An explosive spy ware report reveals the bounds of iOS and Android safety
Enlarge / A report this week shows that the problem of high-quality spyware is far more widespread than previously feared.
The shadowy world of private spyware has long been a concern in cybersecurity circles as authoritarian governments have been repeatedly caught attacking the smartphones of activists, journalists and political rivals with malware bought from unscrupulous brokers. The surveillance tools from these companies often target iOS and Android, which appear to have been unable to keep up with the threat. However, a new report suggests the scale of the problem is far greater than feared – and has put additional pressure on mobile technology makers, especially Apple, from security researchers seeking remedies.
This week, an international group of researchers and journalists from Amnesty International, Forbidden Stories and more than a dozen other organizations released forensic evidence that a number of governments around the world – including Hungary, India, Mexico, Morocco, Saudi Arabia and the United Arabs Emirates – possibly customers of the infamous Israeli spyware company NSO Group. The researchers examined a leaked list of 50,000 phone numbers of activists, journalists, executives and politicians, all of which were potential surveillance targets. They also examined 37 devices that were infected with or attacked by NSO’s invasive Pegasus spyware. They even developed a tool that you can use to check if your iPhone has been compromised.
The NSO Group marked the study Tuesday in a strong denial as “false claims by a consortium of media”. A spokesman for the NSO Group said, “The list is not a list of Pegasus targets or potential targets. The numbers in the list are in no way related to the NSO Group. Any claim that a name on the list is necessarily associated with a Pegasus target or potential target is false and fake. “On Wednesday, the NSO Group said it will no longer respond to media inquiries.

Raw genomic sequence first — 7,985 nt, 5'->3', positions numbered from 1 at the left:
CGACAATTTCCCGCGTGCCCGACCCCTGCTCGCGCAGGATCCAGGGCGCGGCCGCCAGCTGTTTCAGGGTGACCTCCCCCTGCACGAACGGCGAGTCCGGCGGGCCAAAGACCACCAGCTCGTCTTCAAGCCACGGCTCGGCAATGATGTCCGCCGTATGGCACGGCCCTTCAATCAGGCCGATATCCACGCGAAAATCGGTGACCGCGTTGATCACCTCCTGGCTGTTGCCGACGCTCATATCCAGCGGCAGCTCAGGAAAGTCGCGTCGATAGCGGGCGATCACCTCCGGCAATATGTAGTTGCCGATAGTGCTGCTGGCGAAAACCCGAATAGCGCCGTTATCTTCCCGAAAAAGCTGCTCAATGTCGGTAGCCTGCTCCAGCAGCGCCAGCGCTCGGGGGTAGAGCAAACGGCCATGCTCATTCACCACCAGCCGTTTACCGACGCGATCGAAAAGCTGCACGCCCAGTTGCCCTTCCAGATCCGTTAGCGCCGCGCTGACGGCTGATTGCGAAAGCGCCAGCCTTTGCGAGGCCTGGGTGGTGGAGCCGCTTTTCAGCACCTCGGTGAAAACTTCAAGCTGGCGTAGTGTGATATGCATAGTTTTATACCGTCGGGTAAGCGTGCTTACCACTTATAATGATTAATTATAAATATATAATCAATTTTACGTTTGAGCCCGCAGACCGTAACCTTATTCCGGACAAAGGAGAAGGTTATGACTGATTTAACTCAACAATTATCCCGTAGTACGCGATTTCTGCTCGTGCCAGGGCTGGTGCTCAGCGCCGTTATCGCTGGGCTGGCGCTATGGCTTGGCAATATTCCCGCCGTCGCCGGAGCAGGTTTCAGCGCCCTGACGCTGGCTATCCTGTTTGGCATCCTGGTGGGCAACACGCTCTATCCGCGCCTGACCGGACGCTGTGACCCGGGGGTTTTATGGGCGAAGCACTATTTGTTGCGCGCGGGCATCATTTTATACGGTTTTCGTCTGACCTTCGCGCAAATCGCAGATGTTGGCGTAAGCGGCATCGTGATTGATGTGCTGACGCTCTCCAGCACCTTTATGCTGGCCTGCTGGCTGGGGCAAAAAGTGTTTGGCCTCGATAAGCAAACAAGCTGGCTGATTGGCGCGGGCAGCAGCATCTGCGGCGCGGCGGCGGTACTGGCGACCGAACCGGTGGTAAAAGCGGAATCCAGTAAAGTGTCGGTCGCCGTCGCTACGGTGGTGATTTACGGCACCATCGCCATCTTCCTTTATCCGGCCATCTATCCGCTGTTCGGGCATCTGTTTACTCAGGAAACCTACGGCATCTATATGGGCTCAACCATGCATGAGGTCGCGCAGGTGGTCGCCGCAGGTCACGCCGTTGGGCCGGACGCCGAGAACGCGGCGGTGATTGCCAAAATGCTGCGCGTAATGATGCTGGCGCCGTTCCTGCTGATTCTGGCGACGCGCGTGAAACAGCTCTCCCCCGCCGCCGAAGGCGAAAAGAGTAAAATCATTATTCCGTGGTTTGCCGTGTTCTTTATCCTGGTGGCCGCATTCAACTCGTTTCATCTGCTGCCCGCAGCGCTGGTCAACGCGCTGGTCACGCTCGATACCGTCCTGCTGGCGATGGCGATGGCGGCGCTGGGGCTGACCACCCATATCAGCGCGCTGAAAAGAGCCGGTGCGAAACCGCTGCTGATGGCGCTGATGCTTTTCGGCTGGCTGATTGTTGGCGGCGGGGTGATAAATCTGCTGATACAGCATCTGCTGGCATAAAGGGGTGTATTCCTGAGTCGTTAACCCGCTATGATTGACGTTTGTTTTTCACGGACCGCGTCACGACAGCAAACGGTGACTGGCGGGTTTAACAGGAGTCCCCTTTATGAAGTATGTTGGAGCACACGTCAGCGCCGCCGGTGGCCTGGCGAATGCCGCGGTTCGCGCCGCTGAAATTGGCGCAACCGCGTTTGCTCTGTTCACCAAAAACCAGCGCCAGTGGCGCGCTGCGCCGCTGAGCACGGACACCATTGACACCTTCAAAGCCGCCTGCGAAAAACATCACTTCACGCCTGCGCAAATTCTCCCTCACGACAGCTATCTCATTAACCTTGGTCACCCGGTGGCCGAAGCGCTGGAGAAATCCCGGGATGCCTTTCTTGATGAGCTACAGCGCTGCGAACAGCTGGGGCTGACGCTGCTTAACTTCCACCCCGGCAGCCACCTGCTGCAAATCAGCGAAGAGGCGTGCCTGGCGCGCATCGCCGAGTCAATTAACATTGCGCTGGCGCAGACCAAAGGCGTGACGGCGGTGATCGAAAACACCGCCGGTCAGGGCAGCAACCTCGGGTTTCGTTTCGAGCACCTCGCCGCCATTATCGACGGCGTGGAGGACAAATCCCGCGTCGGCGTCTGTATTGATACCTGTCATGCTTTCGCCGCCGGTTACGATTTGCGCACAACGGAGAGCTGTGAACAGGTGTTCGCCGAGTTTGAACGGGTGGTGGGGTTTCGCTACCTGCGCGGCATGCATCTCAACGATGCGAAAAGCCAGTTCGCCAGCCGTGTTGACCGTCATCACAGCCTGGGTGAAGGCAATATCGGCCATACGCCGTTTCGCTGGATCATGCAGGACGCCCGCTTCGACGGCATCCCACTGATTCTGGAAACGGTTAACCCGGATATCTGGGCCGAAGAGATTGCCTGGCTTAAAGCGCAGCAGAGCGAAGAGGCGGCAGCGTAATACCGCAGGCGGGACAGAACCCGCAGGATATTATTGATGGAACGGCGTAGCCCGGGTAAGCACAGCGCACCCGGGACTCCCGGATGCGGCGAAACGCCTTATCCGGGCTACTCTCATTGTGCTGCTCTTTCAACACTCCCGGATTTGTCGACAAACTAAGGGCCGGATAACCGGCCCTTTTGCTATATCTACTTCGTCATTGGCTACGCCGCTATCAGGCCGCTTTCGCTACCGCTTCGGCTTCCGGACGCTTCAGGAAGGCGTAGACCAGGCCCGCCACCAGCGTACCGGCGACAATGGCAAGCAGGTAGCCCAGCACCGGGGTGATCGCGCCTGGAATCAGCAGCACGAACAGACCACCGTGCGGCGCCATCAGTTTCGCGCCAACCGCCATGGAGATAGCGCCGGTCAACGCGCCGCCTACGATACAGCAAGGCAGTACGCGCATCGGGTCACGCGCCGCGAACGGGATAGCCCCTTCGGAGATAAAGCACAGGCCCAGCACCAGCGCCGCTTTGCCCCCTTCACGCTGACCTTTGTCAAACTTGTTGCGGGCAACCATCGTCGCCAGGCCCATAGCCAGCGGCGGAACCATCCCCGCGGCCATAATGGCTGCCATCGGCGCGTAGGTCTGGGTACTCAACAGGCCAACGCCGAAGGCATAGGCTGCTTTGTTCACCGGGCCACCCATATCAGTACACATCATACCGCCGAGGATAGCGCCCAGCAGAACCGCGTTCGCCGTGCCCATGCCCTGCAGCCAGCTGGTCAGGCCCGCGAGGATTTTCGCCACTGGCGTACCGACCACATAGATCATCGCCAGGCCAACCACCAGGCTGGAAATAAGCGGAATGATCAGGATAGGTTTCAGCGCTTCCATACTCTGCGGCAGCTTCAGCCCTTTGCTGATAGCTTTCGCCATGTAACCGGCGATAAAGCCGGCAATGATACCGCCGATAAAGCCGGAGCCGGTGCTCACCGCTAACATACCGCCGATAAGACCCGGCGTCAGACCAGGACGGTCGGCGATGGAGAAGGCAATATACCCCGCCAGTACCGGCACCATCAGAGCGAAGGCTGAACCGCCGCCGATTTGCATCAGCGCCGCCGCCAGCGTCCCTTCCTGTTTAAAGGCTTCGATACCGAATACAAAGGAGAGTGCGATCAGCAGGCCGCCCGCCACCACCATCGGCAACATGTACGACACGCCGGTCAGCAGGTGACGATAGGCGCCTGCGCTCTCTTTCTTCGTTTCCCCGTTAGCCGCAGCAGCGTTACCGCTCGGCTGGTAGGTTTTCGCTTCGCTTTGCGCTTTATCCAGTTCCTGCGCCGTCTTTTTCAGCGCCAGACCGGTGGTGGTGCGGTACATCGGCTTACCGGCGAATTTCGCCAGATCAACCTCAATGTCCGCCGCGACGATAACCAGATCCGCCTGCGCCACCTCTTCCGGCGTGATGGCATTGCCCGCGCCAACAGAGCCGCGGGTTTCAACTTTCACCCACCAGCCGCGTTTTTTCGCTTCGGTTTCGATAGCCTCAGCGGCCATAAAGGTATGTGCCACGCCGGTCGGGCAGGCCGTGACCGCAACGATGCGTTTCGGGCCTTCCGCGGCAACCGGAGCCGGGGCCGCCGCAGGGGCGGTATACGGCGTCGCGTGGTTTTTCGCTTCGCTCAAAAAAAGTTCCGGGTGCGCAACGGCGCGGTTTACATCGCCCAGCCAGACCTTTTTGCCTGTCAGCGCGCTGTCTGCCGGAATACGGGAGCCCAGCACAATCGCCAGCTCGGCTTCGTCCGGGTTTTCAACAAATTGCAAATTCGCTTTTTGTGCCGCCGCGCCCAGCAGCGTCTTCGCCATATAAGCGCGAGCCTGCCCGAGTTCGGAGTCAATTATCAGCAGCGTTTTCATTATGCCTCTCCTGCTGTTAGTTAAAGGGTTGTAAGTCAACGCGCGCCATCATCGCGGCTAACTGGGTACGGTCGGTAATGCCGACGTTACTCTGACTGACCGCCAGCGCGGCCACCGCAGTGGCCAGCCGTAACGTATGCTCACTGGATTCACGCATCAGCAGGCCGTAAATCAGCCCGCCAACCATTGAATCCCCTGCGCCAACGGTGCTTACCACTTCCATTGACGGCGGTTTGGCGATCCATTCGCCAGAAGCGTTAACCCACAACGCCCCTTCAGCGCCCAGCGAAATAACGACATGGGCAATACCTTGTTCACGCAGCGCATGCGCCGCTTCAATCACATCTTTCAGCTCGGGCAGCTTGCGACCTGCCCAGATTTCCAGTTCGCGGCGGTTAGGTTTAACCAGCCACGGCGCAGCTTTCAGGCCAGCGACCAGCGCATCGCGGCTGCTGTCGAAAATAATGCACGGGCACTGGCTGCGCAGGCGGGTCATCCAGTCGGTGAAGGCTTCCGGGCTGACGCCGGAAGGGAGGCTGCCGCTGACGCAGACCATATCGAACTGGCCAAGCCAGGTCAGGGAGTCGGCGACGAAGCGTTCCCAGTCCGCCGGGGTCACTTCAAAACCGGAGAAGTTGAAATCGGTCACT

NSO Group isn’t the only spyware provider, but it has the highest profile. WhatsApp sued the company in 2019 for allegedly attacking over a thousand of its users. And Apple’s BlastDoor feature, introduced in iOS 14 earlier this year, was an attempt to block “zero-click exploits,” attacks that don’t require victims to type or download. The protection doesn’t seem to have worked as well as intended; The company released a patch for iOS on Tuesday to address the latest round of alleged hacking by the NSO group.
In light of the report, many security researchers say that both Apple and Google can and should do more to protect their users from these sophisticated surveillance tools
“It definitely shows challenges in general with mobile device security and investigative capabilities today,” says independent researcher Cedric Owens. “I also think that both Android and iOS zero-click infections from NSO show that motivated and resourceful attackers can still succeed despite the control Apple has over its products and its ecosystem.”
Tension has long simmered between Apple and the security community about the limits of researchers’ ability to conduct forensic investigations on iOS devices and provide surveillance tools. More access to the operating system would potentially help intercept more attacks in real time, so researchers could gain a deeper understanding of how these attacks were even constructed. Right now, security researchers rely on a small number of indicators within iOS as well as the occasional jailbreak. And while Android is inherently more open, it also limits what’s called “observability”. To effectively combat high-profile spyware like Pegasus, some researchers believe it would require things like access to read a device’s file system, the ability to examine what processes are running, access to system logs, and other telemetry.
Much criticism has centered on Apple in this regard, as the company has historically provided stronger security protections to its users than the fragmented Android ecosystem.
“The truth is that we’re keeping Apple to a higher standard precisely because they’re doing so much better,” said Juan Andres Guerrero-Saade, SentinelOne’s principal threat researcher. “Android is free. I don’t think anyone expects Android’s security to improve to the point where we only have to worry about targeted attacks with zero-day exploits.”
In fact, Amnesty International researchers said that Apple devices infected with Pegasus malware actually found it easier to find and investigate indicators of compromise than devices running standard Android.